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UN sets sail towards better protection of biodiversity in world's largest ecosystem

There is overall consensus that we ought to better protect and sustainably manage our precious living resources. It is the wealth and diversity of life that underpins healthy ecosystems and secures the provision of basic services, such as food and oxygen, upon which we all depend. However, agreeing on how this should be tackled is far from easy. The ocean area beyond national jurisdiction represents almost 50% of the Earth's surface.

Today, human activities on land and at sea are having an increased effect on the open ocean. 60% of the world's major marine ecosystems have been degraded or are being used unsustainably. We are now exploiting fish stocks farther away from the coasts and deeper into the ocean. The ocean absorbs about one third of the carbon dioxide we produce, and this has made the ocean already 30% more acid compared to levels before the industrial revolution, resulting in increased stress to shell-bearing species and coral reefs. In addition, marine litter is now a huge problem, especially for sea birds and marine mammals. Scientists estimate perhaps half of all species will be on the brink of extinction by the end of this Century. We must act now.

Regulating activities that have an impact on biodiversity touches on many actors involved in these activities, such as fishing, mining, drilling, oil and gas exploitation, wind farms, aquaculture, as well as tourism and basic research, including prospection for bio-active compounds. However, there is currently no central database that records all these activities.

In September, the United Nations Working Group to study issues related to the conservation and sustainable use of marine biological diversity beyond areas of national jurisdiction (BBNJ) will request the mandate from the UN General Assembly to prepare the scope, parameters and feasibility of a new instrument under the UN Convention on the Law of the Sea (UNCLOS). The UNCLOS sets out the overarching legal framework for the conservation and sustainable use of the ocean and its resources. This translates into many other legal instruments, partnerships and non-binding initiatives, to ocean governance and management, at both global and regional scales. The working group has set a deadline to submit its recommendations at the 69th UN General Assembly.

The requests stems from the conclusions of a BBNJ meeting at UN Headquarters in New York on 19-23 August 2013. During this meeting, the Intergovernmental Oceanographic Commission (IOC/UNESCO) together with Tara Expeditions, assembled a panel of experts for a side event on "scientific cooperation and data sharing including capacity building in Areas Beyond National Jurisdiction" that concluded with statements that all Member States are responsible and should acquire the capacity for monitoring the state of the environment including its biodiversity, in order to better understand the impact of human activities, as well as to measure and evaluate the effects of new potential regulations under UNCLOS.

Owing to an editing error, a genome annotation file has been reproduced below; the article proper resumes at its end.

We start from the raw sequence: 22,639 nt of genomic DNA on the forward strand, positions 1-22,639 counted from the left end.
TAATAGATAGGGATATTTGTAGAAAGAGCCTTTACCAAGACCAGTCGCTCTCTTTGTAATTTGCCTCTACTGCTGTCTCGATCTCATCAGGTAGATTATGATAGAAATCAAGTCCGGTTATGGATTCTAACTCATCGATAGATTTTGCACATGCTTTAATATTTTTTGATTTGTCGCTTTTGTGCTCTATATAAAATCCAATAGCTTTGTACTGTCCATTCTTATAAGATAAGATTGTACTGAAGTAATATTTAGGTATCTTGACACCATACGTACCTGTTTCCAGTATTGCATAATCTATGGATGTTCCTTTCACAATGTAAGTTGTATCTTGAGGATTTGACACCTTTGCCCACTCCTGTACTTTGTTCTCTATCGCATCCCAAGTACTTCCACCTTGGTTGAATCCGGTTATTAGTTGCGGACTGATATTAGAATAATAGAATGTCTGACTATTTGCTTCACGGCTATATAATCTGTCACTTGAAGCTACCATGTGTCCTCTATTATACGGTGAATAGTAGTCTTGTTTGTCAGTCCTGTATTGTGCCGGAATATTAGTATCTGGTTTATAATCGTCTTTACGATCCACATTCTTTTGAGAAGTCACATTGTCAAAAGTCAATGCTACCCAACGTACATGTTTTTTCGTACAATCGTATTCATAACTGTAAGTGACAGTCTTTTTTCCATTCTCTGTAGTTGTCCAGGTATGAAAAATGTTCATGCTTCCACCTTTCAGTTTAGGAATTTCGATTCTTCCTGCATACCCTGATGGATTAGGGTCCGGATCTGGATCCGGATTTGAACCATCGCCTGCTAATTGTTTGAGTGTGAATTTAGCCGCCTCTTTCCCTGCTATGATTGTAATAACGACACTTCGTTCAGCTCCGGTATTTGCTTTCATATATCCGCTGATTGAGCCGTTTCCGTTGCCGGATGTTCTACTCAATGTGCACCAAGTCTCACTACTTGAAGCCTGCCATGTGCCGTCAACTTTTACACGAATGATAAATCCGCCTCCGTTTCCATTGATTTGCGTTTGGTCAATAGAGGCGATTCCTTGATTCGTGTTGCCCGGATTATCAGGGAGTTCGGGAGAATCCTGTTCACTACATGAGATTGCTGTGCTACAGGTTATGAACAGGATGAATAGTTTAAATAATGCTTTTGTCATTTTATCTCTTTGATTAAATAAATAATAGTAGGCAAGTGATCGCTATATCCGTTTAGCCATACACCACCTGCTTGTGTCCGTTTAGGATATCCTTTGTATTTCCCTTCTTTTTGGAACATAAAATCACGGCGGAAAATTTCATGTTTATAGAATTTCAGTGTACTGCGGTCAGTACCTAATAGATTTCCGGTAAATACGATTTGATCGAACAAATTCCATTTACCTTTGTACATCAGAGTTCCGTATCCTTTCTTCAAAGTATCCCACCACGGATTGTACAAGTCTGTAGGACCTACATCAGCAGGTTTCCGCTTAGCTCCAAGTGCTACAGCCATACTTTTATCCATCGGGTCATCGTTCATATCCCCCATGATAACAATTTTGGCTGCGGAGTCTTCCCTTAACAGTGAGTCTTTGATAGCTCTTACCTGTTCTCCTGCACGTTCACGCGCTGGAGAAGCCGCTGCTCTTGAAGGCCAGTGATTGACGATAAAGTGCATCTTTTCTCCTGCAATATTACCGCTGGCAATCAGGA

The panel of experts presented important international scientific programs on marine biodiversity, such as IOC/UNESCO's Ocean Biogeographic Information System (OBIS), the International Network for Scientific Investigation of the Deep Sea (INDEEP), the Deep Ocean Stewardship Initiative (DOSI) and Tara Ocean. Tara Expedition and INDEEP are two interesting examples where huge collections of samples are taken from the open ocean and deep sea, to enhance our knowledge on the least explored parts of the ocean. For the benefit of human kind, all data are now stored and made available in global open-access information systems such as OBIS. The panel experts stressed the need for the BBNJ process to also involve scientists as one community of key stakeholders.

One of the most difficult tasks in preparing for a new legal instrument to address these issues will be to agree on what tools and mechanisms are needed; how they should be implemented and by whom; and who should control and monitor the activities in the open ocean. Some countries argue we must respect the freedom of the seas.

Other countries, mostly G77/China and the EU, consider the resources in the open ocean as the common heritage of mankind, which means that they belong to everyone, that we are all responsible for taking proper care and managing the resources in a sustainable way, including sharing among all nations the benefits from exploitation, as well as from research. Building the capacity, the knowledge, the skills and technology to manage the ocean sustainably will likely be one of the priorities.

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